The 6-4, 7-6(4), 7-5 victory sends Baghdatis into a third-round showdown with in-form second seed Novak Djokovic and - on the strength of Baghdatis's performance - that promises to be a shotmaking spectacle.
Baghdatis reached the Wimbledon semi-finals in 2006, part of a career-best season that also saw him advance to the Australian Open final and peak at eighth in the world rankings. But since then he has been plagued by injuries, a lack of fitness and inconsistent results, and has never scaled the same heights.
Perhaps intent on getting back there, Baghdatis was zoned-in from the opening game, breaking serve to immediately gain control. Looking trimmer than he has in recent years, the Cypriot's improved fitness was on display in the third game as he nimbly chased down a wide shot from Seppi and hooked a running crosscourt forehand for a winner. He maintained his break advantage to take the first set.
After a lean season in which he had won just nine matches out of 22 - only finding a consistent run of form in reaching the semi-final on grass at last week's event in s'Hertogenbosch - Baghdatis continued his fine form on the lawns in the second set, breaking serve in the third game to lead 2-1.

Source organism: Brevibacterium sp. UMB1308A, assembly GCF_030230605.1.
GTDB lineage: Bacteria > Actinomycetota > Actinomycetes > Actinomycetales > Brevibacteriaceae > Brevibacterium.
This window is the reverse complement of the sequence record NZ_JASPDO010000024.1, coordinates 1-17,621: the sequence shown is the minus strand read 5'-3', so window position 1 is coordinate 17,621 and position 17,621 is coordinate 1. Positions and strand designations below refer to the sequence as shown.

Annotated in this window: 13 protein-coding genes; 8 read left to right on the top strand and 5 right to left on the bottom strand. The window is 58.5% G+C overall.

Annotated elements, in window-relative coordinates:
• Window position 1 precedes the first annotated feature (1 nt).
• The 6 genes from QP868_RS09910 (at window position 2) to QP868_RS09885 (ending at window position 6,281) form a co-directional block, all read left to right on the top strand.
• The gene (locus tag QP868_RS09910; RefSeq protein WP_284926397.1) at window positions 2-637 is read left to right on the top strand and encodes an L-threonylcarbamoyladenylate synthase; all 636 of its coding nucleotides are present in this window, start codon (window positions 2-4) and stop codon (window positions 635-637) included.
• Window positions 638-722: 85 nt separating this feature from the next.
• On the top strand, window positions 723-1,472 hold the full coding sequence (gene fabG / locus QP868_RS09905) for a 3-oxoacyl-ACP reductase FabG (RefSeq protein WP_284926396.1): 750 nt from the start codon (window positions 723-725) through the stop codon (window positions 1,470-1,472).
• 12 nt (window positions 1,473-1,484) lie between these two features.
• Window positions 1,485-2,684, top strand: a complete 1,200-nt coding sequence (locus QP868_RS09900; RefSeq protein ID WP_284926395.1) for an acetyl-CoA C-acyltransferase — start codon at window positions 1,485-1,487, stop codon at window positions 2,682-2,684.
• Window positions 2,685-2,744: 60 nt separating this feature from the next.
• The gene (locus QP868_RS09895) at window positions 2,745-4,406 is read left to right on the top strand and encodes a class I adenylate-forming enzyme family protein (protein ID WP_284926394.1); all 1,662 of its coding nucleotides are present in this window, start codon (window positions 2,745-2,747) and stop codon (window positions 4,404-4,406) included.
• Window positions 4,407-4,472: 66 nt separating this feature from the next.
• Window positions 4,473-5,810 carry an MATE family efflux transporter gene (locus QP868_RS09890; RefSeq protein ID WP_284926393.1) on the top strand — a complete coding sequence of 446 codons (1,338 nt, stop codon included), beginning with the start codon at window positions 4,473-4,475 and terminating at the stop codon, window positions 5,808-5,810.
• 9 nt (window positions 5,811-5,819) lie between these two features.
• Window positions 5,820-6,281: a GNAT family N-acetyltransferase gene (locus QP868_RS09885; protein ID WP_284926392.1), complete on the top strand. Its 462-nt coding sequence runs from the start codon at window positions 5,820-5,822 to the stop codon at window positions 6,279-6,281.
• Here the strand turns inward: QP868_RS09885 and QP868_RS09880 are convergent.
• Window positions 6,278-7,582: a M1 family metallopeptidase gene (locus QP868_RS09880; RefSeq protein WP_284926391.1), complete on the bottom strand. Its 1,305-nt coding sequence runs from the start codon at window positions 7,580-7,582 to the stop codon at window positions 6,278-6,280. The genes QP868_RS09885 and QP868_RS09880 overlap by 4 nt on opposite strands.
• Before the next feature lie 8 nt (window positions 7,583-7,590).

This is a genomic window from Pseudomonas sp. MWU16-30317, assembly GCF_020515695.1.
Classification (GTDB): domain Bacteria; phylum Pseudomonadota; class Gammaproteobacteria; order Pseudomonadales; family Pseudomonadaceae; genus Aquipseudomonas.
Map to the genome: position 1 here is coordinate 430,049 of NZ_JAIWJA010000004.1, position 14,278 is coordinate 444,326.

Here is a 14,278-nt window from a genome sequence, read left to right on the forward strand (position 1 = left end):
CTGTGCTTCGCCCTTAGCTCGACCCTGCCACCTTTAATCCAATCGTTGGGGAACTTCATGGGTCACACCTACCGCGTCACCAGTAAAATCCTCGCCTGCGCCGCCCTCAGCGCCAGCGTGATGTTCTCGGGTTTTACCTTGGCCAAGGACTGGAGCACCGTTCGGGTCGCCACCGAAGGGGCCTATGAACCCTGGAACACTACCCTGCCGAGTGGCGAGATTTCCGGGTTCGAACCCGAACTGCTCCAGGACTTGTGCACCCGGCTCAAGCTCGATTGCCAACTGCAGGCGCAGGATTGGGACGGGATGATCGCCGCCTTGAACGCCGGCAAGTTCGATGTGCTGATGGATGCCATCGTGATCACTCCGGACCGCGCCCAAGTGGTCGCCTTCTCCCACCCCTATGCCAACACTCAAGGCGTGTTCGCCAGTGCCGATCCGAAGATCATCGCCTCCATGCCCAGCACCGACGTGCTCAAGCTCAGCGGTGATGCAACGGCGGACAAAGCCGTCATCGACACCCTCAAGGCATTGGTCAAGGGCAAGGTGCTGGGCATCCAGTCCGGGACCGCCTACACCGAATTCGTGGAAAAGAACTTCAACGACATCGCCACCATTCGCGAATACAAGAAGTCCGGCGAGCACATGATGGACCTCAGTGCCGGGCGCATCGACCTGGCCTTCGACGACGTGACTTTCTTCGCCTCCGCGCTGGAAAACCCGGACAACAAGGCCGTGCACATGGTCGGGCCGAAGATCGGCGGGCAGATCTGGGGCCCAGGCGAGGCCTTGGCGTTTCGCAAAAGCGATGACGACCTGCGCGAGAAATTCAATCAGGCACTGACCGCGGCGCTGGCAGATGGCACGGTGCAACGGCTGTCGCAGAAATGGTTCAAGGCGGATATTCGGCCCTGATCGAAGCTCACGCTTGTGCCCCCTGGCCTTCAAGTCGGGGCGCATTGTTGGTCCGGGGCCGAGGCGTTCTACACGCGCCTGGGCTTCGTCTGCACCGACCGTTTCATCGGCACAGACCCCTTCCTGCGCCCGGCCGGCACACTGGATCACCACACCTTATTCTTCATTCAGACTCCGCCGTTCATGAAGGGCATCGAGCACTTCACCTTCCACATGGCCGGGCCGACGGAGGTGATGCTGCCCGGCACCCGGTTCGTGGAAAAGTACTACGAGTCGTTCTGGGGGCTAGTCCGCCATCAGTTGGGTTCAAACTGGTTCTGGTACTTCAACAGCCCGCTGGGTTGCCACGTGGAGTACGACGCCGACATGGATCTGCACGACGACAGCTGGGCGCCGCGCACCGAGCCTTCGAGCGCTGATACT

His game besieged by errors, Seppi flung his racquet in frustration after losing the first point of the sixth game, and was soon 4-2 down when Baghdatis landed a series of powerful first serves that the Italian could not control.
Seppi certainly did not look like the player who had triumphed at last week's Eastbourne tournament. But he started to show that that victory was not a fluke, breaking back in the eighth game as part of a run of three consecutive games. Leading 5-4, it was the first time that he had been in front for the entire match.
The match went with serve until the 11th game, which was a torrid affair. Another rash of errors handed Baghdatis the break before rain briefly suspended play, yet when the match resumed his concentration had clearly been affected and he failed to serve out the set. But Baghdatis dominated the ensuing tiebreak, celebrating vociferously with the animated spectators when he clinched a two-set lead.
The third set followed a conventional storyline, on serve until the ninth game. Here, Seppi gained a crucial break on his third break point, and served for the set to get right back in it.